Barack Obama's inauguration speech ... crafted by 27-year-old in Starbucks | World news | The Guardian
Must get interview
Guardian profile of Jon Favreau, head speechwriter for President Barack Obama.
eine art meta-"making of" mitsamt vorstellung eines engen mitarbeiter von barack obamaBBC NEWS | UK | Magazine | Want to know how to handle all of these?
"It applies in all walks of life. Church services and prayer books are full of three-part lists. Research has shown that people know a prayer is finished when it ends with them praying for three things. They know to say 'Amen' and don't have to be prompted." Also, it is economical - a third word is the earliest point at which a possible connection, implied by the first two, is confirmed. If you carry on listing items, say speech-writing experts, you risk being criticised for "going on and on". It can be thJohann Hari: How to spot a lame, lame argument - Johann Hari, Commentators - The Independent
There can be more than one bad thing in the world
'what-aboutery'Climate Change and Argumentative Fallacies
So the setup is “snappy, intuitively appealing argument without obvious problems” vs. “rebuttal I probably don’t have time to read, let alone analyze closely.” If we don’t sometimes defer to the expert consensus, we’ll systematically tend to go wrong in the face of one-way-hash arguments, at least outside our own necessarily limited domains of knowledge. Indeed, in such cases, trying to evaluate the arguments on their merits will tend to lead to an erroneous conclusion more often than simply trying to gauge the credibility of the various disputants. The problem, of course, is gauging your own competence level well enough to know when to assess arguments and when to assess arguers. Thanks to the perverse phenomenon psychologists have dubbed the Dunning-Kruger effect, those who are least competent tend to have the most wildly inflated estimates of their own knowledge and competence. They don’t know enough to know that they don’t know, as it were.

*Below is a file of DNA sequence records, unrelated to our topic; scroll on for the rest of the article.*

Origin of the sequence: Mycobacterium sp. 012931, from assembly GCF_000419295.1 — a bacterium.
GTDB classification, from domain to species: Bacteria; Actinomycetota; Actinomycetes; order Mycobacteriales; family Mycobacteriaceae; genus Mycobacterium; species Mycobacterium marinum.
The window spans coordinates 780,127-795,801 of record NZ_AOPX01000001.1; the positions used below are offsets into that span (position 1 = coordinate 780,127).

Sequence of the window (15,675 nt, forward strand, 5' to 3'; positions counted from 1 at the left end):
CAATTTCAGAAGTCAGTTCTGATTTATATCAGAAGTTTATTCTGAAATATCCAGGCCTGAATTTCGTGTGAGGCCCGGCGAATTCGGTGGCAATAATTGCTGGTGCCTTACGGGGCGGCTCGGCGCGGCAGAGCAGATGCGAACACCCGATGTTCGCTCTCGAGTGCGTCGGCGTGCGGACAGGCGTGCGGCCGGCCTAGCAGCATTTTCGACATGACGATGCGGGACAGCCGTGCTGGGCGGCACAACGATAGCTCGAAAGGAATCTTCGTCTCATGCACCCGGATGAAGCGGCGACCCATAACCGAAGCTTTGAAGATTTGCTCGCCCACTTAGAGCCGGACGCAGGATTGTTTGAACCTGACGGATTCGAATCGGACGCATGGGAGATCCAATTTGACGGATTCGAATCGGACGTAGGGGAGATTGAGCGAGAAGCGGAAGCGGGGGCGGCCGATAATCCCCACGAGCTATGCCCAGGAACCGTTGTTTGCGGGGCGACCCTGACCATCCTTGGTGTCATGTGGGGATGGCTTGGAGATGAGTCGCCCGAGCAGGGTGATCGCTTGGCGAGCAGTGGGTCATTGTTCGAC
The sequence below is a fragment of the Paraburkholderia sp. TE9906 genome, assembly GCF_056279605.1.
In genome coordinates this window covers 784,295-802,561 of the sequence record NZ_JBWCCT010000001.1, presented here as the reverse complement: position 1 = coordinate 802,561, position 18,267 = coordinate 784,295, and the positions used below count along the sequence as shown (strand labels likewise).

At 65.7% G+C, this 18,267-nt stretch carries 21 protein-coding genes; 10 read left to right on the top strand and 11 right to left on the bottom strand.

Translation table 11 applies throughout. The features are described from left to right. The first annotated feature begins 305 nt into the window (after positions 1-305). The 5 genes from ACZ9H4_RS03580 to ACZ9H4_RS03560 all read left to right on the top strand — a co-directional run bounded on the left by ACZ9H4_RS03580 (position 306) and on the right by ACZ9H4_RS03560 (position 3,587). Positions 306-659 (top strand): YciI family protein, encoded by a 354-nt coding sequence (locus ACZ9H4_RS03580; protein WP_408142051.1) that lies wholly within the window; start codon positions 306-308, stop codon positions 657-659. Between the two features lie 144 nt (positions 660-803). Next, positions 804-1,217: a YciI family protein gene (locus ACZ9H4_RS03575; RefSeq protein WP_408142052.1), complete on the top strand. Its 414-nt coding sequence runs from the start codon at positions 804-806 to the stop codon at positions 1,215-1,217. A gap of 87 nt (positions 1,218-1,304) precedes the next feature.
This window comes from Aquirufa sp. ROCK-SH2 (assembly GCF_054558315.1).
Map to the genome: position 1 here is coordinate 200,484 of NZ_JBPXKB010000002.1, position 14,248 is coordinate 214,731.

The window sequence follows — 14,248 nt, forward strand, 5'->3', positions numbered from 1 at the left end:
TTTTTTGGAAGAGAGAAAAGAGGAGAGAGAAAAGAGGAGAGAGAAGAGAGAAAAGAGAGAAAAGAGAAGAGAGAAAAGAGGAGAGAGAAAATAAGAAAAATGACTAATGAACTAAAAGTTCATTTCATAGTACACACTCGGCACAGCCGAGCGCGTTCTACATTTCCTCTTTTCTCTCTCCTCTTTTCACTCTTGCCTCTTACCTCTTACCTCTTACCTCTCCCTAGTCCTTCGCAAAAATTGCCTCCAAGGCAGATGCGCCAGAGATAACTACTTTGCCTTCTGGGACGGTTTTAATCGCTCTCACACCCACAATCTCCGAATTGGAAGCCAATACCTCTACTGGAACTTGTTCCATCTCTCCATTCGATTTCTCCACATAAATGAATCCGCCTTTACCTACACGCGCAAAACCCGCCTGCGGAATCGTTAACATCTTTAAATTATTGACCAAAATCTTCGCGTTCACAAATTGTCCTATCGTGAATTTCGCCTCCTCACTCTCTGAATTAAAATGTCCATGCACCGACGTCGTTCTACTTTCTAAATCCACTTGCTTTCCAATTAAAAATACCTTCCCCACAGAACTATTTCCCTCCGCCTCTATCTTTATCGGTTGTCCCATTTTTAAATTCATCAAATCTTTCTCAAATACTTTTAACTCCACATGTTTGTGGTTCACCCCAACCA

Via Brad Plumer, I see Cato’s Jerry Taylor is riled at responses to an open letter ad the Institute published in which a group of scientists signed off on a statement questioning the strength of the case for catastrophic climate change. I’m broadly sympathetic with his irritation at the proportion of ad hominem attacks in debates like these, but I’m not sure I agree with his bottom line in context: An argument’s merit has nothing to do with the motives of the arguer, the credentials of the arguer, or the popularity of the argument. Full stop. No exceptions.
The one-way hash argument is an excellent illustration of why argument from authority is not always wrong.Bradley Schiller Says Barack Obama Should Stop Comparing Our Financial Crisis With the Great Depression - WSJ.com
I love that the Wall Street Journal writes this but never complained about Bush using fear mongering. Also I don't think he has fear mongered, I think Obama has presented evidence that backs up what he is saying.
the Great Depression are not only historically inaccurate, they're also dangerous. Repeated warnings from the White House about a coming economic apocalypse aren't likely to raise consumer and investor expectations for the future. In fact, they have contributed to the continuing decline in consumer confidence
Mr. Obama's analogies to the Great Depression are not only historically inaccurate, they're also dangerous. Repeated warnings from the White House about a coming economic apocalypse aren't likely to raise consumer and investor expectations for the future. In fact, they have contributed to the continuing decline in consumer confidence that is restraining a spending pickup.